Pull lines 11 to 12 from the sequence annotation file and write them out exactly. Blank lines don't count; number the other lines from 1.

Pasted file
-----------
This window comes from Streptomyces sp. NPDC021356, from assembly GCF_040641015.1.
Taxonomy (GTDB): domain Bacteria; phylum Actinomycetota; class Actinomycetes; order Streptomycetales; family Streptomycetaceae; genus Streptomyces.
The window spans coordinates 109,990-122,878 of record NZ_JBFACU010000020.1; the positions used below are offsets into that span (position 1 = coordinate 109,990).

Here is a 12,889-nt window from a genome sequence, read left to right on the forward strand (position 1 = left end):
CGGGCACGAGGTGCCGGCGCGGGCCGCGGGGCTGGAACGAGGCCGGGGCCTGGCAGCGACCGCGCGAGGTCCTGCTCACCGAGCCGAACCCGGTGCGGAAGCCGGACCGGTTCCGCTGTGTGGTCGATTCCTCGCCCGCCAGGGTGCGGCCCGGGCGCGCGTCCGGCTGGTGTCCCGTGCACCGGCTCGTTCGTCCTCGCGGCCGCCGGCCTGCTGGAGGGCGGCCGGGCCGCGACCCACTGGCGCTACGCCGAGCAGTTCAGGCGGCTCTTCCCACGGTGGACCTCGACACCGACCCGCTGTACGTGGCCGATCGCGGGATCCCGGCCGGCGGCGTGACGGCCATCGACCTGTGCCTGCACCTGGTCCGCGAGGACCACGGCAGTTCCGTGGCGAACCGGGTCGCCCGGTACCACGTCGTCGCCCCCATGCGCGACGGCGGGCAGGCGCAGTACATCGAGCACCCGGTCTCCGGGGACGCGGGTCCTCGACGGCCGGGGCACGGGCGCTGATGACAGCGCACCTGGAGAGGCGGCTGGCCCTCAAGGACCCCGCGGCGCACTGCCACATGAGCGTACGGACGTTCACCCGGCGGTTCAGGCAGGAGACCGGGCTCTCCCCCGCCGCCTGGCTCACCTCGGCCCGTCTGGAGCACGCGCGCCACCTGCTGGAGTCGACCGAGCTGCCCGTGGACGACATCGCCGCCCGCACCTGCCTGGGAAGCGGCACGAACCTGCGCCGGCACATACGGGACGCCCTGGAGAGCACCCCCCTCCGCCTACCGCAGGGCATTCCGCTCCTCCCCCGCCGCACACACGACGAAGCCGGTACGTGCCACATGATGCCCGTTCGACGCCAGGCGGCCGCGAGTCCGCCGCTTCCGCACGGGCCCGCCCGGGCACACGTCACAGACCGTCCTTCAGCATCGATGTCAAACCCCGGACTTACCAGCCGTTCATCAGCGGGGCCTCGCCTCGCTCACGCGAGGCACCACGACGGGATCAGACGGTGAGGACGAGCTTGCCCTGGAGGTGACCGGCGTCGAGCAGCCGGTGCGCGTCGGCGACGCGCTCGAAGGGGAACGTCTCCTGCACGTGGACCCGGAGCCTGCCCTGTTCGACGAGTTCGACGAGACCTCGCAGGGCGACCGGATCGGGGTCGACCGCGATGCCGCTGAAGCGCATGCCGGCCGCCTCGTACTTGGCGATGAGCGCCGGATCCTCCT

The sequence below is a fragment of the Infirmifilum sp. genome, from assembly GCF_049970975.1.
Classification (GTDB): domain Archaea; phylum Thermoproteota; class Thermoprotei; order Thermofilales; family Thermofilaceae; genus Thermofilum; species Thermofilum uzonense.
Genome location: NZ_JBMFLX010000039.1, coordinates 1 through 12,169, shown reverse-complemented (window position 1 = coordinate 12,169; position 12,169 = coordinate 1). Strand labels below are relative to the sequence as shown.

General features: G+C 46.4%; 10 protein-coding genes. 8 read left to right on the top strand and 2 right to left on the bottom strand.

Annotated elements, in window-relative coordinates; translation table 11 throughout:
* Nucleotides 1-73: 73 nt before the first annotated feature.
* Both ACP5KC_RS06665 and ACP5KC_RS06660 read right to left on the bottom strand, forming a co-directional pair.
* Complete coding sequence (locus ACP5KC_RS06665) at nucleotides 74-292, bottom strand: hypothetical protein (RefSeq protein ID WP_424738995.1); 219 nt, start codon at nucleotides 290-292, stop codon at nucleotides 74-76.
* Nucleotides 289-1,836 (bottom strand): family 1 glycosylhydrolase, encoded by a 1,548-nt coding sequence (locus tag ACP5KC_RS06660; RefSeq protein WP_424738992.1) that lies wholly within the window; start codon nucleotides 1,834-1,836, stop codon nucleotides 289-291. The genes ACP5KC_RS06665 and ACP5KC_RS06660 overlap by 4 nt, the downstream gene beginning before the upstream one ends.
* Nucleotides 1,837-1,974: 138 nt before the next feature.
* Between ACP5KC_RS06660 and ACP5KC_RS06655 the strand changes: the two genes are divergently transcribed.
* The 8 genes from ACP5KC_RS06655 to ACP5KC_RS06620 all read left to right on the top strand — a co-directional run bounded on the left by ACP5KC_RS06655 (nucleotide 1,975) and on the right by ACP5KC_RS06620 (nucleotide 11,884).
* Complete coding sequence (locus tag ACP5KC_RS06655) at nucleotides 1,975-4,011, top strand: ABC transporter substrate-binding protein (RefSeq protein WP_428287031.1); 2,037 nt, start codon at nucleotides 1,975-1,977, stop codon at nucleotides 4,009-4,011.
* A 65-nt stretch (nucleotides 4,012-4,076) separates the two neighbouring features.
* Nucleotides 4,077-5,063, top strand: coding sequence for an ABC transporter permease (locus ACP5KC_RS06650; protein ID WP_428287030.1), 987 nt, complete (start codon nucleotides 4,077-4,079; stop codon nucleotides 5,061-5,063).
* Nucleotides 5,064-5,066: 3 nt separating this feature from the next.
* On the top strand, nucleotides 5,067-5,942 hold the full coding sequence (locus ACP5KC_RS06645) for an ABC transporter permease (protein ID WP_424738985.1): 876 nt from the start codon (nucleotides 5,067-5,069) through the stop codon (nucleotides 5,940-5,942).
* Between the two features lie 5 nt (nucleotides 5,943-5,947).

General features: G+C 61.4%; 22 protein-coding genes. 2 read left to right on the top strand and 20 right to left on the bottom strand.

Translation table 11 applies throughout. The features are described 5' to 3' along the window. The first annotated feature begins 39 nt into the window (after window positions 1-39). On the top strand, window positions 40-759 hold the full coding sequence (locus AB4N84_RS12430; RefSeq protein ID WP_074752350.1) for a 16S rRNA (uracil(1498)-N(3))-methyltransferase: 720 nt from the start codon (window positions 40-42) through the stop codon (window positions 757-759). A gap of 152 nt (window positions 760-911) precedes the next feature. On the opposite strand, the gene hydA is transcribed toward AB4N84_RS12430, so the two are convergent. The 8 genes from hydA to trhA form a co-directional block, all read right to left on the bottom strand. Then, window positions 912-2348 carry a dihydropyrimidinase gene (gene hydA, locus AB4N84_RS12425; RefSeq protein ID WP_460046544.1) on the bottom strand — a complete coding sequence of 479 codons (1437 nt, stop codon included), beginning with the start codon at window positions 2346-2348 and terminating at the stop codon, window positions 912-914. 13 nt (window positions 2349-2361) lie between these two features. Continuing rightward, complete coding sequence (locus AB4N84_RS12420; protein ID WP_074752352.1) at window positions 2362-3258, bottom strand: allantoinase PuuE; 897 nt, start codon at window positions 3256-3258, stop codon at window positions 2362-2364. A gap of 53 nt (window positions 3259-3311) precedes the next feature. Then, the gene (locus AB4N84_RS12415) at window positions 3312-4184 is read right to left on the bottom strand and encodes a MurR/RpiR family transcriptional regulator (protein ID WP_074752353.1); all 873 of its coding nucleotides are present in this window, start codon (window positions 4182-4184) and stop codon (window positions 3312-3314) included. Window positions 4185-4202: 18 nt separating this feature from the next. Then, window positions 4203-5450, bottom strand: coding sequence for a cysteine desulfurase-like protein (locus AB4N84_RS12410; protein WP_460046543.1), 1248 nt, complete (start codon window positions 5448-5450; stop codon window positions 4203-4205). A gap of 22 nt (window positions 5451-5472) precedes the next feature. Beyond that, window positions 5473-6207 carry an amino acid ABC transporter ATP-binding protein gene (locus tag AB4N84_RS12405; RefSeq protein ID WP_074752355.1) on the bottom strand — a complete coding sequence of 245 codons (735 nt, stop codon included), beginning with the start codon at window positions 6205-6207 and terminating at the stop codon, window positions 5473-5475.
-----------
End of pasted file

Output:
* Nucleotides 1-73: 73 nt before the first annotated feature.
* Both ACP5KC_RS06665 and ACP5KC_RS06660 read right to left on the bottom strand, forming a co-directional pair.